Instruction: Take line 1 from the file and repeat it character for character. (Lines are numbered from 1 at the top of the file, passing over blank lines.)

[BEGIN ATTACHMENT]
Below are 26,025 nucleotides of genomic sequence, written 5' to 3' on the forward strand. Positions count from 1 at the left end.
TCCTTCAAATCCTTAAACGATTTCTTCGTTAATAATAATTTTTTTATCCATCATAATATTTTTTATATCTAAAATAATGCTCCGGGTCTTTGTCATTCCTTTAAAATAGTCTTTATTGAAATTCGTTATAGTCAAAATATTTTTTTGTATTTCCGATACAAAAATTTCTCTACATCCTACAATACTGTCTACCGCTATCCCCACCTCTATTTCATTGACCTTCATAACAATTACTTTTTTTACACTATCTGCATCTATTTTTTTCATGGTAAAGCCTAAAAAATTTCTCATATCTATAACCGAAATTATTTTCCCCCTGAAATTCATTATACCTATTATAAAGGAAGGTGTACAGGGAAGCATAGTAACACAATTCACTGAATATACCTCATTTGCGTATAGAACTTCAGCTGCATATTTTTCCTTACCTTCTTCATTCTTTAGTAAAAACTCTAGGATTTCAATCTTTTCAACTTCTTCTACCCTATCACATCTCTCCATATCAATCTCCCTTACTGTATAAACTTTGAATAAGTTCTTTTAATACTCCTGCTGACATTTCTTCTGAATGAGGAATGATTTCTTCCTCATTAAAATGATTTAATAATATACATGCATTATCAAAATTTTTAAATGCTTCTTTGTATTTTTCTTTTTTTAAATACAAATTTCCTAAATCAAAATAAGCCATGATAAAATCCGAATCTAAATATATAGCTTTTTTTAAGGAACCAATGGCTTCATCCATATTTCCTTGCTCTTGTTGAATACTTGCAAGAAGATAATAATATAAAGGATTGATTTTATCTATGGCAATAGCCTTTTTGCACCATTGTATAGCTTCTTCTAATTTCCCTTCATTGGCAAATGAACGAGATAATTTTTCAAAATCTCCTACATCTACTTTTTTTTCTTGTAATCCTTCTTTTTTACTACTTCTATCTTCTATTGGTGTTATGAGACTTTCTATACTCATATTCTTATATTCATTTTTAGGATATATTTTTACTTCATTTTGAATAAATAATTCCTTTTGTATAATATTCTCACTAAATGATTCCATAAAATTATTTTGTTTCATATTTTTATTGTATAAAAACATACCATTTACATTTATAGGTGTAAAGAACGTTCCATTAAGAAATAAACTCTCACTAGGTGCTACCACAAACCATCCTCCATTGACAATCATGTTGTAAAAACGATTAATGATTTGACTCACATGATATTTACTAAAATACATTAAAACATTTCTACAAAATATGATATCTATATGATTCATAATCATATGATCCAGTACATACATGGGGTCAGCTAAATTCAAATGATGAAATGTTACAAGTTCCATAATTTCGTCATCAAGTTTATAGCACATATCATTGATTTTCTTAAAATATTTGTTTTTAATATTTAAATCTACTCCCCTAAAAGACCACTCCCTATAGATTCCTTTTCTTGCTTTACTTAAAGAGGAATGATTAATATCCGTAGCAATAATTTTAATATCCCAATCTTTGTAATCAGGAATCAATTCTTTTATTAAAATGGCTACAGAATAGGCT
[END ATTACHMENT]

Below are 26,025 nucleotides of genomic sequence, written 5' to 3' on the forward strand. Positions count from 1 at the left end.